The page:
Photophobia means “fear of light.”

In people diagnosed with eye problems or sight loss, light sensitivity or ‘photophobia’ is expected and it can go away easily for many people. Sensitivity to light is when the amount of light is too bright in the environment and creates discomfort.

Photophobia is not a disorder—it is a sign of another problem. Light sensitivity is usually associated with migraine headaches, dry eyes, and swelling inside the eye.

What Causes Photophobia?

Photophobia can be caused by a few brain disorders, including:

  • Meningitis (swelling of the protective coverings of your brain and spinal cord)
  • Severe Damage to the brain
  • Palsy supranuclear (a brain disorder that causes problems with balance, walking, and eye movement)
  • Your pituitary gland’s tumors.

What deficiencies cause light sensitivity?

This symptom triggers many eye disorders, including:

  • Dry Eye
  • Uveitis (swelling of the inside of your eye)
  • Keratitis (swelling of your cornea, the transparent layer that covers the colored part of your eye)
  • Iritis (node of the colored ring around your pupil)
  • Cataracts (cloudy coverings over the lenses of your eyes)
  • Abrasion of corneal (a scratch on your cornea)
  • Conjunctivitis Injuries (inflammation of the conjunctiva, the clear tissue that sits over the white part of your eye)
  • Harm to your retina, the membrane in the back of your eye that is light-sensitive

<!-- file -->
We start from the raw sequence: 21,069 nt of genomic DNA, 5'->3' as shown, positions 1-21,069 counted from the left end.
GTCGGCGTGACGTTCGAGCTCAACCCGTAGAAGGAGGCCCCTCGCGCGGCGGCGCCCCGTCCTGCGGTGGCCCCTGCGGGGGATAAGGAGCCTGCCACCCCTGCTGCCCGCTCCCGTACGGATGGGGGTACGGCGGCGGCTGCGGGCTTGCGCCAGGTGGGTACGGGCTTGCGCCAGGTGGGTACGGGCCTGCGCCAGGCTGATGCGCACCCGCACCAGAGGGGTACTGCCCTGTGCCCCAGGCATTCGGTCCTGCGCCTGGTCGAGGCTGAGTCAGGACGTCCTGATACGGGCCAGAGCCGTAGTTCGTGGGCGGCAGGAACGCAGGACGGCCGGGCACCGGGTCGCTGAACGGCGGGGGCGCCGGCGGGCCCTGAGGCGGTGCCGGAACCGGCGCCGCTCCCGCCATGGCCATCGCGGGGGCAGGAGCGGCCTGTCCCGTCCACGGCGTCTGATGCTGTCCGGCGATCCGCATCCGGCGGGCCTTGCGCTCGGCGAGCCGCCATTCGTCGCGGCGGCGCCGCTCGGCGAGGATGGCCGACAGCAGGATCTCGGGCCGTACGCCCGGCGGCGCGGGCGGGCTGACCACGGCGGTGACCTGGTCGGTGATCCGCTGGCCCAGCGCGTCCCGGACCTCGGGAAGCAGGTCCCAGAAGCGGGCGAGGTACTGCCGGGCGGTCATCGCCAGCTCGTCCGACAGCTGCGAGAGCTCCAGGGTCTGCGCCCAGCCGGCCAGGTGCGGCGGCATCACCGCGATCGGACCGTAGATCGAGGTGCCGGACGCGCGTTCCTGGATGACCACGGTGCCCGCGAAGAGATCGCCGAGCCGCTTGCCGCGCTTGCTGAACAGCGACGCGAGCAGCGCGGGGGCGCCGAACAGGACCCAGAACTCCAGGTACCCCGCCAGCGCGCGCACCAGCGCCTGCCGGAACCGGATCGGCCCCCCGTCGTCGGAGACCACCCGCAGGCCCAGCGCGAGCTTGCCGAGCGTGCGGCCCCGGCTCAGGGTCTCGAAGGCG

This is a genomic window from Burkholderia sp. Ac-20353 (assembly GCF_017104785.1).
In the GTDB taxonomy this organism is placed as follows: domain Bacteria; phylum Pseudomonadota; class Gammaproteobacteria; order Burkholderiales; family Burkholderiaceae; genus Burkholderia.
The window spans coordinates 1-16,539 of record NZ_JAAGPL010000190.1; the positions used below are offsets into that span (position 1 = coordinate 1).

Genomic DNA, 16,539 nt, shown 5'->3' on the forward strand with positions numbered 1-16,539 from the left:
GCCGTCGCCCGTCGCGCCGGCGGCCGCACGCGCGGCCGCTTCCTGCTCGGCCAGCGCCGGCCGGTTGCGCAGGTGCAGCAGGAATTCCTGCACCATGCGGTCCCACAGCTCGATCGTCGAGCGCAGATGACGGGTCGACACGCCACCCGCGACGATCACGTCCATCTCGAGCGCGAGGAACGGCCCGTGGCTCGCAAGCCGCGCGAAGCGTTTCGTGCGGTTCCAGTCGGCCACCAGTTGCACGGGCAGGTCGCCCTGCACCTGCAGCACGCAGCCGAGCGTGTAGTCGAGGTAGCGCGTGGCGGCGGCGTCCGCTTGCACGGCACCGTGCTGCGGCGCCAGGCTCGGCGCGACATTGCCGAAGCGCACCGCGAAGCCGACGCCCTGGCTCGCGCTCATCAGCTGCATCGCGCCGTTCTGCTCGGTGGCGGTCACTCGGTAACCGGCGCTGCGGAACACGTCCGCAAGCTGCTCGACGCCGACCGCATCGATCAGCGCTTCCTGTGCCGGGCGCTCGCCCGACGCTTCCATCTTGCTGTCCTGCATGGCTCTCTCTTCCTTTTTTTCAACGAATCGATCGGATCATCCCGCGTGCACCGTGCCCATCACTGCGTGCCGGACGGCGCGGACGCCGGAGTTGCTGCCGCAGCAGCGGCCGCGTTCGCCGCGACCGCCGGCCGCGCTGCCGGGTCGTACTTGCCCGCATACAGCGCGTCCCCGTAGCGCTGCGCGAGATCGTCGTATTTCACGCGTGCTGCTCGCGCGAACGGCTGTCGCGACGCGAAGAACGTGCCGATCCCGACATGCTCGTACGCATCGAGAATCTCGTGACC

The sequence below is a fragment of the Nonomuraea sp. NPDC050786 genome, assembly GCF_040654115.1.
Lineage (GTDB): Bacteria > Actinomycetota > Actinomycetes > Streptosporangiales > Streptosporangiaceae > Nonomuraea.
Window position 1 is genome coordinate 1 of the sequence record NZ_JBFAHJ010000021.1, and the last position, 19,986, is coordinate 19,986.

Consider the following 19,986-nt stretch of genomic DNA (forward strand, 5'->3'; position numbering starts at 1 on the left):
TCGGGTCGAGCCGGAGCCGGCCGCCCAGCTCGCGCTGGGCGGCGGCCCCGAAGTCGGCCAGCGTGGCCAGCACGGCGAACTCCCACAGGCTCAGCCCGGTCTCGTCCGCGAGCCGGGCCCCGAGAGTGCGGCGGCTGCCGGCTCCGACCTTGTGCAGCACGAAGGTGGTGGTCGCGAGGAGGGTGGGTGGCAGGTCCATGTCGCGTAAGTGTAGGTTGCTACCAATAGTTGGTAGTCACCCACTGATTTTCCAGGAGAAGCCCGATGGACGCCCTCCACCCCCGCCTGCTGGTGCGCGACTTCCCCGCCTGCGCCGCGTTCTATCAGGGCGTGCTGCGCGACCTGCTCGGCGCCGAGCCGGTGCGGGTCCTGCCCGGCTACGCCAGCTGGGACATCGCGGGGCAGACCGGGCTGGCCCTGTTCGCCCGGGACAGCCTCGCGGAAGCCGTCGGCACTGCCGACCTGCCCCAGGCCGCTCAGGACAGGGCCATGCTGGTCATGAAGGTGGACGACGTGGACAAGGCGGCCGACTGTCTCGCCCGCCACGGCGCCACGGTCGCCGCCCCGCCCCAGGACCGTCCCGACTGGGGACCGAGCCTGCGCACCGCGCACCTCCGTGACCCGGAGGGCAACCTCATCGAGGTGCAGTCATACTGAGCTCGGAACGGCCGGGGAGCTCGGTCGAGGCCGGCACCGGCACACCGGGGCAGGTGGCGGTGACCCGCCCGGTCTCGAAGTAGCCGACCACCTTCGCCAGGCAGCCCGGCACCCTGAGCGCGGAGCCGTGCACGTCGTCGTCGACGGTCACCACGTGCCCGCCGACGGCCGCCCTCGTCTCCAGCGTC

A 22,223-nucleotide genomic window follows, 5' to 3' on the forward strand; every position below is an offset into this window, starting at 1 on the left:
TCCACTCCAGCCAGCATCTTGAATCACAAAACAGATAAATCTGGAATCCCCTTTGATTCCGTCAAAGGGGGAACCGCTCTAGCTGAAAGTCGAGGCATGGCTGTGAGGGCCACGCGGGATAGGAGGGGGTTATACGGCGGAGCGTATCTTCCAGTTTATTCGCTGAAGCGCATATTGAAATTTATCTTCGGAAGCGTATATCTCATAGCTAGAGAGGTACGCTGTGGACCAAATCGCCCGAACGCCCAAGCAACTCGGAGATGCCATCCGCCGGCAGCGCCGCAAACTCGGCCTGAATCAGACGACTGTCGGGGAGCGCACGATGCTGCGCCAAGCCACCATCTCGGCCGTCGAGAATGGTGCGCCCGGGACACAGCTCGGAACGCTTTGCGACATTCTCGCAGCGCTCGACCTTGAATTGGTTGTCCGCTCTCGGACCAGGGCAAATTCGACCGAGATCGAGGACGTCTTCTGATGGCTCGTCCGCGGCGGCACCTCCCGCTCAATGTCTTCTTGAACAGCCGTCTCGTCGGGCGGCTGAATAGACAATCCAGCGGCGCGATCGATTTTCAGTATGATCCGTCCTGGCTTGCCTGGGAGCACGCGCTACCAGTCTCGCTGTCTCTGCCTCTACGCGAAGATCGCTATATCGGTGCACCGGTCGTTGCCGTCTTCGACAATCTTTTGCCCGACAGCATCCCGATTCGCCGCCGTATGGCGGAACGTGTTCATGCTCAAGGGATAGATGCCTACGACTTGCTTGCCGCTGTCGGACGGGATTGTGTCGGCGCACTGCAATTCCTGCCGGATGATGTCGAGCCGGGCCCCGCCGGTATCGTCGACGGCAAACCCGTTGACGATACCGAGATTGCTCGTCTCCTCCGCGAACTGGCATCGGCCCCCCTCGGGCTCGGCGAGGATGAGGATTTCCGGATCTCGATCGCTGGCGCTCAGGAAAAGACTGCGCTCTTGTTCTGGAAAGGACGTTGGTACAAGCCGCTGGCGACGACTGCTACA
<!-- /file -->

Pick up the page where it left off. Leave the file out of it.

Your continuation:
•  Blepharospasm (a condition that makes your eyelids close uncontrollably)
  • After you have LASIK or other surgery to correct vision issues, you can also get Photophobia.


Is there a cure for Photophobia?

It may be bothersome and inconvenient to live with mild sensitivity. The first and most vital step will be to schedule an appointment with your eye doctor. You will feel much better if your doctor can identify and address the underlying motive. In case a cause for photophobia can’t be identified, your doctor can help you in dealing with the sensitivity and locating pain relief.

Tests that your doctor may use include:

  • Slit-lamp eye review. To test the pupils, they’ll use a special microscope with light.
  • MRI, or magnetic resonance imaging. To produce accurate pictures of your eyes, it uses strong magnets and radio waves.
  • The Tear Film Test. This tests the number of tears you make to see if your eyes are dry.


How can I reduce my light sensitivity?

  • Tinted glasses could help if you’re still affected by them.
  • The easiest way to minimize Photophobia is to cure the disorder or avoid taking the medication that triggers it.
  • If you are experiencing extreme Photophobia, speak to your doctor or further advice to reduce your symptoms.


Effects Of Virtual Learning On Students

0 replies

Leave a Reply

Want to join the discussion?
Feel free to contribute!

Leave a Reply

Your email address will not be published.